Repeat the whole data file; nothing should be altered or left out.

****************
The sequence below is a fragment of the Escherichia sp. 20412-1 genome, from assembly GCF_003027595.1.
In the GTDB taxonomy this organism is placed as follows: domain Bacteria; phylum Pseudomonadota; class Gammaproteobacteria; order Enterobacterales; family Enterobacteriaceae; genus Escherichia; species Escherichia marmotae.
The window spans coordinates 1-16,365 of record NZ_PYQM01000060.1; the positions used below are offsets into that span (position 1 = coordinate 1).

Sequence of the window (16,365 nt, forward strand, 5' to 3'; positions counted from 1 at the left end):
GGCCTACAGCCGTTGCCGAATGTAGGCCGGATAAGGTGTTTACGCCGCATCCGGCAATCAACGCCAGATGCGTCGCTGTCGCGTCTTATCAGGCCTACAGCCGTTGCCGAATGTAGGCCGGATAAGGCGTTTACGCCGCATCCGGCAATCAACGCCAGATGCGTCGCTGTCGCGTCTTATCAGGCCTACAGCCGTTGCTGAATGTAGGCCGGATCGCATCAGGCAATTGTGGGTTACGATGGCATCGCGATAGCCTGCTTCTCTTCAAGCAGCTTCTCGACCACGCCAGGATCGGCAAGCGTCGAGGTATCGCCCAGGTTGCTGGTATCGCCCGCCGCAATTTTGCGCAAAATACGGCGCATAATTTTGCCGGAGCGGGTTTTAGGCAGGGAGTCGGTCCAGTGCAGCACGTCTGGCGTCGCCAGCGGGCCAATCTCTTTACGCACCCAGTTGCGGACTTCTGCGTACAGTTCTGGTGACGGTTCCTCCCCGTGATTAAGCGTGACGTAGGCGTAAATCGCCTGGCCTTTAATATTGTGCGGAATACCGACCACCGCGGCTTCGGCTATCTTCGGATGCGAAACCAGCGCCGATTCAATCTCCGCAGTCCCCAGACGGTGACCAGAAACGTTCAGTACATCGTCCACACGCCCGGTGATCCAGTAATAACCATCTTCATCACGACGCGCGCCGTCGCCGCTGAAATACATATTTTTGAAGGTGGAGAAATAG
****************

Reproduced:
The sequence below is a fragment of the Escherichia sp. 20412-1 genome, from assembly GCF_003027595.1.
In the GTDB taxonomy this organism is placed as follows: domain Bacteria; phylum Pseudomonadota; class Gammaproteobacteria; order Enterobacterales; family Enterobacteriaceae; genus Escherichia; species Escherichia marmotae.
The window spans coordinates 1-16,365 of record NZ_PYQM01000060.1; the positions used below are offsets into that span (position 1 = coordinate 1).

Sequence of the window (16,365 nt, forward strand, 5' to 3'; positions counted from 1 at the left end):
GGCCTACAGCCGTTGCCGAATGTAGGCCGGATAAGGTGTTTACGCCGCATCCGGCAATCAACGCCAGATGCGTCGCTGTCGCGTCTTATCAGGCCTACAGCCGTTGCCGAATGTAGGCCGGATAAGGCGTTTACGCCGCATCCGGCAATCAACGCCAGATGCGTCGCTGTCGCGTCTTATCAGGCCTACAGCCGTTGCTGAATGTAGGCCGGATCGCATCAGGCAATTGTGGGTTACGATGGCATCGCGATAGCCTGCTTCTCTTCAAGCAGCTTCTCGACCACGCCAGGATCGGCAAGCGTCGAGGTATCGCCCAGGTTGCTGGTATCGCCCGCCGCAATTTTGCGCAAAATACGGCGCATAATTTTGCCGGAGCGGGTTTTAGGCAGGGAGTCGGTCCAGTGCAGCACGTCTGGCGTCGCCAGCGGGCCAATCTCTTTACGCACCCAGTTGCGGACTTCTGCGTACAGTTCTGGTGACGGTTCCTCCCCGTGATTAAGCGTGACGTAGGCGTAAATCGCCTGGCCTTTAATATTGTGCGGAATACCGACCACCGCGGCTTCGGCTATCTTCGGATGCGAAACCAGCGCCGATTCAATCTCCGCAGTCCCCAGACGGTGACCAGAAACGTTCAGTACATCGTCCACACGCCCGGTGATCCAGTAATAACCATCTTCATCACGACGCGCGCCGTCGCCGCTGAAATACATATTTTTGAAGGTGGAGAAATAG